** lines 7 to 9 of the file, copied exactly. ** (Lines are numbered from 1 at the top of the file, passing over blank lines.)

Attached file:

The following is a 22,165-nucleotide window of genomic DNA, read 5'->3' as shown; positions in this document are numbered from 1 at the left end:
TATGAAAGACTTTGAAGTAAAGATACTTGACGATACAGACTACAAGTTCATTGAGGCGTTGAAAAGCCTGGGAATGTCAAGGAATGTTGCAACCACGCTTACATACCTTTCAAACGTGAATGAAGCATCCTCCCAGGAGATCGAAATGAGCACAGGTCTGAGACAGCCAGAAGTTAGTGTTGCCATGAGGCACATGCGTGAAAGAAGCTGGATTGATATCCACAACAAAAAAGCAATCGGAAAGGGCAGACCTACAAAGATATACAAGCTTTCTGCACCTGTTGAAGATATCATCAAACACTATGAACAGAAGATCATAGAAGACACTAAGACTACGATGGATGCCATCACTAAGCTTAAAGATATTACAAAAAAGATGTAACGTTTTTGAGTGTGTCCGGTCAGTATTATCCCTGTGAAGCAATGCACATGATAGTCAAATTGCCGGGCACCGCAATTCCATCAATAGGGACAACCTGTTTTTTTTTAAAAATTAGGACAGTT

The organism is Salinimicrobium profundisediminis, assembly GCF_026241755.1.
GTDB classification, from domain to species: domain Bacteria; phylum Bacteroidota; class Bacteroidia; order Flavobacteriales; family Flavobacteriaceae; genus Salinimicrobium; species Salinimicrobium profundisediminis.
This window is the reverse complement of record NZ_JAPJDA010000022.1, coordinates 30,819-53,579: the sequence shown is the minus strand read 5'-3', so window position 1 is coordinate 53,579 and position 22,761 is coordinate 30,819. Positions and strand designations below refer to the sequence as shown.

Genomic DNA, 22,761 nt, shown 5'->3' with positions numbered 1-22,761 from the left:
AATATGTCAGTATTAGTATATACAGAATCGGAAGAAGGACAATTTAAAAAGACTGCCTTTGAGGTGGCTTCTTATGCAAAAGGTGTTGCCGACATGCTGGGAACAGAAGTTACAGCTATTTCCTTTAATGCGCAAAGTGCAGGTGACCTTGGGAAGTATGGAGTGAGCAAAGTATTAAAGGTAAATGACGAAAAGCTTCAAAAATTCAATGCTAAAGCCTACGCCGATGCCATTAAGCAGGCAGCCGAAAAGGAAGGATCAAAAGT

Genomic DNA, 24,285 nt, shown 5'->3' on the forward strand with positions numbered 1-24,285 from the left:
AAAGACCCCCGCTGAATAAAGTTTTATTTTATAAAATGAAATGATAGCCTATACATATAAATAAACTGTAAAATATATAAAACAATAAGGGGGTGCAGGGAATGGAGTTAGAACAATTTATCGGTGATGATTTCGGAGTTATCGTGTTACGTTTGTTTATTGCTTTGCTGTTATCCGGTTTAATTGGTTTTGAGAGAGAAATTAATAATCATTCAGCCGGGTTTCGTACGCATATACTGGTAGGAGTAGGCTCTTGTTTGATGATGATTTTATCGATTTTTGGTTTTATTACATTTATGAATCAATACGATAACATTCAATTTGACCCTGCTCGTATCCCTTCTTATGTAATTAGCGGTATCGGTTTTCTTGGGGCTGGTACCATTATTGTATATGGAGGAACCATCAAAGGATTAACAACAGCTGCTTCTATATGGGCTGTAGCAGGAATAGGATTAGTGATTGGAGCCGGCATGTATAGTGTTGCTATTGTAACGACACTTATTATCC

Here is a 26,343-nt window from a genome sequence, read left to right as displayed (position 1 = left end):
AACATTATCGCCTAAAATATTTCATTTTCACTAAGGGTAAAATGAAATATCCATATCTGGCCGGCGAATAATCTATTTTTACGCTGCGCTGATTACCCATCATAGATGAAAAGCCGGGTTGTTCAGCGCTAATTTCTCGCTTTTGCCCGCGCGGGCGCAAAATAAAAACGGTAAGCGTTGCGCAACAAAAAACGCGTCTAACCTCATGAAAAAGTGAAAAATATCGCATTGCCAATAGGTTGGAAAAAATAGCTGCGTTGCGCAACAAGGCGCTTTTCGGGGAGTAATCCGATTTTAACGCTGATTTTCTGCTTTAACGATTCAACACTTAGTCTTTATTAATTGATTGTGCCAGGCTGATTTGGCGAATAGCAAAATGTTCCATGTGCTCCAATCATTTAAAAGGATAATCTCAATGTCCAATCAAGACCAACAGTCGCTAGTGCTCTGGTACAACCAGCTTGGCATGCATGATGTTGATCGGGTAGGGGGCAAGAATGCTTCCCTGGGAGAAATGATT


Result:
AATATGTCAGTATTAGTATATACAGAATCGGAAGAAGGACAATTTAAAAAGACTGCCTTTGAGGTGGCTTCTTATGCAAAAGGTGTTGCCGACATGCTGGGAACAGAAGTTACAGCTATTTCCTTTAATGCGCAAAGTGCAGGTGACCTTGGGAAGTATGGAGTGAGCAAAGTATTAAAGGTAAATGACGAAAAGCTTCAAAAATTCAATGCTAAAGCCTACGCCGATGCCATTAAGCAGGCAGCCGAAAAGGAAGGATCAAAAGT

Genomic DNA, 24,285 nt, shown 5'->3' on the forward strand with positions numbered 1-24,285 from the left:
AAAGACCCCCGCTGAATAAAGTTTTATTTTATAAAATGAAATGATAGCCTATACATATAAATAAACTGTAAAATATATAAAACAATAAGGGGGTGCAGGGAATGGAGTTAGAACAATTTATCGGTGATGATTTCGGAGTTATCGTGTTACGTTTGTTTATTGCTTTGCTGTTATCCGGTTTAATTGGTTTTGAGAGAGAAATTAATAATCATTCAGCCGGGTTTCGTACGCATATACTGGTAGGAGTAGGCTCTTGTTTGATGATGATTTTATCGATTTTTGGTTTTATTACATTTATGAATCAATACGATAACATTCAATTTGACCCTGCTCGTATCCCTTCTTATGTAATTAGCGGTATCGGTTTTCTTGGGGCTGGTACCATTATTGTATATGGAGGAACCATCAAAGGATTAACAACAGCTGCTTCTATATGGGCTGTAGCAGGAATAGGATTAGTGATTGGAGCCGGCATGTATAGTGTTGCTATTGTAACGACACTTATTATCC